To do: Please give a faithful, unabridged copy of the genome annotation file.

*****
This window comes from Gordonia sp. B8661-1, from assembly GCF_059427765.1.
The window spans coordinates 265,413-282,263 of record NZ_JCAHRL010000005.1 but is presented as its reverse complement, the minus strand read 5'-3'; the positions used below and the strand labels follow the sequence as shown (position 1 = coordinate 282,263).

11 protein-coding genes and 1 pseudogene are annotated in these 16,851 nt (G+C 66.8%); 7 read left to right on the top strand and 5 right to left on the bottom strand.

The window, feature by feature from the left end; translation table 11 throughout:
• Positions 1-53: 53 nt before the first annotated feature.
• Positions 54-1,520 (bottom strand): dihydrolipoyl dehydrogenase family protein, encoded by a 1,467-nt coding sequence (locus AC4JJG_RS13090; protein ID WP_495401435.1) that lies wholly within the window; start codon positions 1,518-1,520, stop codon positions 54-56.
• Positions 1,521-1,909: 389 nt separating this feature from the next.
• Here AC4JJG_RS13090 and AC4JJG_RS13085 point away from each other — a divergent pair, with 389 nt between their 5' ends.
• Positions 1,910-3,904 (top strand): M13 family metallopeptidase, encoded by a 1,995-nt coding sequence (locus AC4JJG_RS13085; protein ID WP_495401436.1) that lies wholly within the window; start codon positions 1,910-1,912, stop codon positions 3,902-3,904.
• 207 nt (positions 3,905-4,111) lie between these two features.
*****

This window comes from Gordonia sp. B8661-1, from assembly GCF_059427765.1.
The window spans coordinates 265,413-282,263 of record NZ_JCAHRL010000005.1 but is presented as its reverse complement, the minus strand read 5'-3'; the positions used below and the strand labels follow the sequence as shown (position 1 = coordinate 282,263).

11 protein-coding genes and 1 pseudogene are annotated in these 16,851 nt (G+C 66.8%); 7 read left to right on the top strand and 5 right to left on the bottom strand.

The window, feature by feature from the left end; translation table 11 throughout:
• Positions 1-53: 53 nt before the first annotated feature.
• Positions 54-1,520 (bottom strand): dihydrolipoyl dehydrogenase family protein, encoded by a 1,467-nt coding sequence (locus AC4JJG_RS13090; protein ID WP_495401435.1) that lies wholly within the window; start codon positions 1,518-1,520, stop codon positions 54-56.
• Positions 1,521-1,909: 389 nt separating this feature from the next.
• Here AC4JJG_RS13090 and AC4JJG_RS13085 point away from each other — a divergent pair, with 389 nt between their 5' ends.
• Positions 1,910-3,904 (top strand): M13 family metallopeptidase, encoded by a 1,995-nt coding sequence (locus AC4JJG_RS13085; protein ID WP_495401436.1) that lies wholly within the window; start codon positions 1,910-1,912, stop codon positions 3,902-3,904.
• 207 nt (positions 3,905-4,111) lie between these two features.